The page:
Foul Ball Burglary

By Hy Conrad

Sherman Holmes sat on a park bench, watching as the neighborhood boys played a pick-up game of baseball. “I should retrieve my great-great-grandfather’s bat and teach those lads the art of cricket,” the amateur detective thought, then realized he didn’t know how to play it himself.

“Oh, well,” he sighed. “The lads are awfully close to those houses.” And that, of course, was the exact moment when the batter hit a long fly in just that direction. Glass shattered and a home alarm began to wail.

The left fielder, a boy called Jake, went after the ball. He scrambled up a high wooden fence and straddled the top, gazing at the house and yard below. “The ball broke a window, all right,” he shouted back to the others. Then his eyes widened. “Hey — you better call the police. I think there’s been a robbery.”

The game broke up immediately. Jake lowered himself into the backyard while the other boys circled around to the front of the house and awaited the police.

Jake unlocked the door from inside and let the officers in. Sherman sneaked in right behind. The rotund little Southerner was safely ensconced behind a potted palm when a man and a woman drove up in separate cars.

The newcomers joined the police inside. Sherman edged his potted palm into a good viewing position and managed to piece together the essentials.

The newcomers were brother and sister, Larry and Laura Conners. The house had belonged to their late father, who kept his coin collection on display on a table by the rear garden window. This was what Jake must have seen from the fence. The heavy table lay on its side, not far from the wayward baseball. Remnants of the broken window were everywhere. A patrolman walked across the fallen tablecloth and Sherman could hear the muted crunch of glass under the white linen.

The Conners both had keys and both knew the alarm code. They had been here together just this morning, arguing about the coins.

“Laura must’ve come back and stolen them,” snarled Larry. “Then she overturned the table in some pathetic attempt to blame it on a burglar. I was at home, ten miles from here, washing my car. My neighbors saw me. I was there right up until you called me.”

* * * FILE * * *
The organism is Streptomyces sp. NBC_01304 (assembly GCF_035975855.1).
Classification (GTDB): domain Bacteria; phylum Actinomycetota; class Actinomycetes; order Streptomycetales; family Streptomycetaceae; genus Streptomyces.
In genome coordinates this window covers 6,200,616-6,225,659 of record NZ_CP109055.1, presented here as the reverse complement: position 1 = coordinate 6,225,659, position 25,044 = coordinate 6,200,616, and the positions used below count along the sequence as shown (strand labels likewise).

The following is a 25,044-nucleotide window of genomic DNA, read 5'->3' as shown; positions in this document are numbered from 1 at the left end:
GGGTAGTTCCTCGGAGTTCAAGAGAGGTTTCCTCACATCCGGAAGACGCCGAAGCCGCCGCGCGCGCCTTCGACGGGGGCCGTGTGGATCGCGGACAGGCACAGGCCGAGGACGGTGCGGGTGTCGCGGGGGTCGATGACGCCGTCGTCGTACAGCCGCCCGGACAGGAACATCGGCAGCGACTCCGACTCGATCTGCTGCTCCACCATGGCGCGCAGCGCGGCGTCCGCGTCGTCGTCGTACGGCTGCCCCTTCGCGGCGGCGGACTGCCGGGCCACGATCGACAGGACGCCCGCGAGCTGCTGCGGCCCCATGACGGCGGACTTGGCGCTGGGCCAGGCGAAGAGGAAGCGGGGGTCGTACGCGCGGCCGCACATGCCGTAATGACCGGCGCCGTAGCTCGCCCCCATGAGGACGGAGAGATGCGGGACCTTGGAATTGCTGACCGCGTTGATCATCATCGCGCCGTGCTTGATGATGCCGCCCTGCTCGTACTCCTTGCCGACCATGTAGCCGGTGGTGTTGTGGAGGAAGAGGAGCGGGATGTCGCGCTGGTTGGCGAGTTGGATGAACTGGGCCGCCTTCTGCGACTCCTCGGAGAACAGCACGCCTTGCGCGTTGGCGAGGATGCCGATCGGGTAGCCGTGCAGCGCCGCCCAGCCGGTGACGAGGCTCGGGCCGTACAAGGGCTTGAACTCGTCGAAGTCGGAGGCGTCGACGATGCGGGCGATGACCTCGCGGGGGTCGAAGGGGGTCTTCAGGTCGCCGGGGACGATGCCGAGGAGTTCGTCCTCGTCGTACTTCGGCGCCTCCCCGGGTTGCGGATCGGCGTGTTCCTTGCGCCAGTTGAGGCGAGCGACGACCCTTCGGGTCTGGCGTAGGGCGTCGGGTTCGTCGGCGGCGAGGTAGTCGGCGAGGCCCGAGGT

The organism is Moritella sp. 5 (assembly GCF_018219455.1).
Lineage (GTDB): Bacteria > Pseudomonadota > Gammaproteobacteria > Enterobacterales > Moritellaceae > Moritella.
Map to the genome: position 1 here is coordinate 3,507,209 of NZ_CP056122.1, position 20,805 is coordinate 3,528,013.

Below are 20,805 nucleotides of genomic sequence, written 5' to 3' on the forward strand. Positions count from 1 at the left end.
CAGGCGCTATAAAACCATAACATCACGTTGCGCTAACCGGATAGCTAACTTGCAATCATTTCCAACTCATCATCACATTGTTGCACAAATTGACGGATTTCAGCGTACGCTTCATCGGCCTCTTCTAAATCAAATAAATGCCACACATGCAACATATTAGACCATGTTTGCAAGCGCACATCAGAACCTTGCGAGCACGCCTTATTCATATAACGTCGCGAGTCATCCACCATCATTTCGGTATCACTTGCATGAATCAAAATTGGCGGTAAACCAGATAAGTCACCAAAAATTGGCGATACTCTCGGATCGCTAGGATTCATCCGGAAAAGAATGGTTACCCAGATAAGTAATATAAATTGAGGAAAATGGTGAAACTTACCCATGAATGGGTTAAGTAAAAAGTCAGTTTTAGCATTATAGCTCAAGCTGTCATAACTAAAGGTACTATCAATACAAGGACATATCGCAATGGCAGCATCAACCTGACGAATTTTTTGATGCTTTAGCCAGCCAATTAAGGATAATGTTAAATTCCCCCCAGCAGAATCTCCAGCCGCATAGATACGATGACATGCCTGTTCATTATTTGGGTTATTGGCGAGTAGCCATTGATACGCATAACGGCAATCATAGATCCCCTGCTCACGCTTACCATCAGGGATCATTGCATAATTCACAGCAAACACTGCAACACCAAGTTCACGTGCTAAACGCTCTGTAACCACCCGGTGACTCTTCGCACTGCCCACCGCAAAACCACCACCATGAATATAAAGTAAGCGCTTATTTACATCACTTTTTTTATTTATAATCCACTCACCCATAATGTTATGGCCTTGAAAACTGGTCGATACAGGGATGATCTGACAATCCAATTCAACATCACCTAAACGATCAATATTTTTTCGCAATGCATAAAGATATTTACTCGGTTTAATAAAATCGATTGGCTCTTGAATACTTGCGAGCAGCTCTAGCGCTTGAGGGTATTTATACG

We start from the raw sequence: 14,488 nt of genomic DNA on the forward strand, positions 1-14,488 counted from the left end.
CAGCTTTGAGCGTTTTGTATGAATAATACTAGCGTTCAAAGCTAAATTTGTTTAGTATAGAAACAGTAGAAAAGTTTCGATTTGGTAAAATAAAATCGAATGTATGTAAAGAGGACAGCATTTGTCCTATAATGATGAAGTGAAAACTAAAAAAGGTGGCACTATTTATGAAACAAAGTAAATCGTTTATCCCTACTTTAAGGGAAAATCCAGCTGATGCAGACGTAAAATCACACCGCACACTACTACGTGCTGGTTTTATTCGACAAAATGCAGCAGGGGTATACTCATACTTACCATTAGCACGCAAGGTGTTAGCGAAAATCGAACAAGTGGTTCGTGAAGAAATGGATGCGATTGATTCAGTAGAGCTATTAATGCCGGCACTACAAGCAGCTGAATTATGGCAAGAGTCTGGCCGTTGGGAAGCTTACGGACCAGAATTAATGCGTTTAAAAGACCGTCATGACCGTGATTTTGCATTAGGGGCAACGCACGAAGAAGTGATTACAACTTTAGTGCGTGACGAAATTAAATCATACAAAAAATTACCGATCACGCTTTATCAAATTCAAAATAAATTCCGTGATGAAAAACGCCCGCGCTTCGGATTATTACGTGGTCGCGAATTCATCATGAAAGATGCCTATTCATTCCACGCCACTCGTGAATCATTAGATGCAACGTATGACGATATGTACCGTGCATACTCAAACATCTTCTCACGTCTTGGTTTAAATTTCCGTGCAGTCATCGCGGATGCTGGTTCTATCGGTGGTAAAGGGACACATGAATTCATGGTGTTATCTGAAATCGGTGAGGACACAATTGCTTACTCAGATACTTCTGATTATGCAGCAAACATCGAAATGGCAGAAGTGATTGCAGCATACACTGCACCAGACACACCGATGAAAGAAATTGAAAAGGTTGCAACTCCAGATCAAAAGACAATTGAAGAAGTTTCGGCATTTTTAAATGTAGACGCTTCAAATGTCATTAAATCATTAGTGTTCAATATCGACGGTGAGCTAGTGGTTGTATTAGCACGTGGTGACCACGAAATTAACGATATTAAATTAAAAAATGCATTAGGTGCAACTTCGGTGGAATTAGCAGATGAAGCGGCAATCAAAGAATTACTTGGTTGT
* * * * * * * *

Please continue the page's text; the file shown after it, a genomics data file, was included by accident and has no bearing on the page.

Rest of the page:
Laura glared at her brother. “I was at home, too, eight miles in the other direction. I was on the phone with Aunt Doreen and doing my laundry. You can check with her if you want to.”

Sherman wanted to jump out from behind the palm and instantly solve the case. But that might seem a little odd. So he restrained himself and waited until the officers were leaving.



“Excuse me,” a high-pitched voice drawled. “I can tell you who stole the coins — if you’re interested.”

The startled officers turned to see a dapper little man step out from behind the leafy palm fronds. “Who are you?” the tall one demanded.

“Sherman Holmes, at your service. The thief was Jake.”

“Jake?” The tall officer had to think for a second. “You mean the kid who discovered the robbery? How could he be the robber?”

Sherman knew he had their attention. He took his time, reaching into his coat pocket and pulling out a briar pipe.

“What young Jake discovered,” Sherman said as he sucked on the unlit pipe, “was a broken window, a screeching burglar alarm, and a coin collection lying temptingly on the table. All he had to do was yell back that there’d been a robbery. Then, while the rest of us went around to the front of the house, Jake slipped inside, turned over the table, and took the coins. They may be in his pockets or he may have hidden them somewhere. But Jake’s your thief.”

The tall officer still looked interested. “Can you prove what you just said?”

“Of course, old bean,” Sherman said, insulted at the notion that he would form a theory without proof. “Go back to the crime scene and check the broken window glass. It’s underneath the tablecloth. That means the table was overturned after the baseball broke the window, not before. It couldn’t be anyone but Jake.”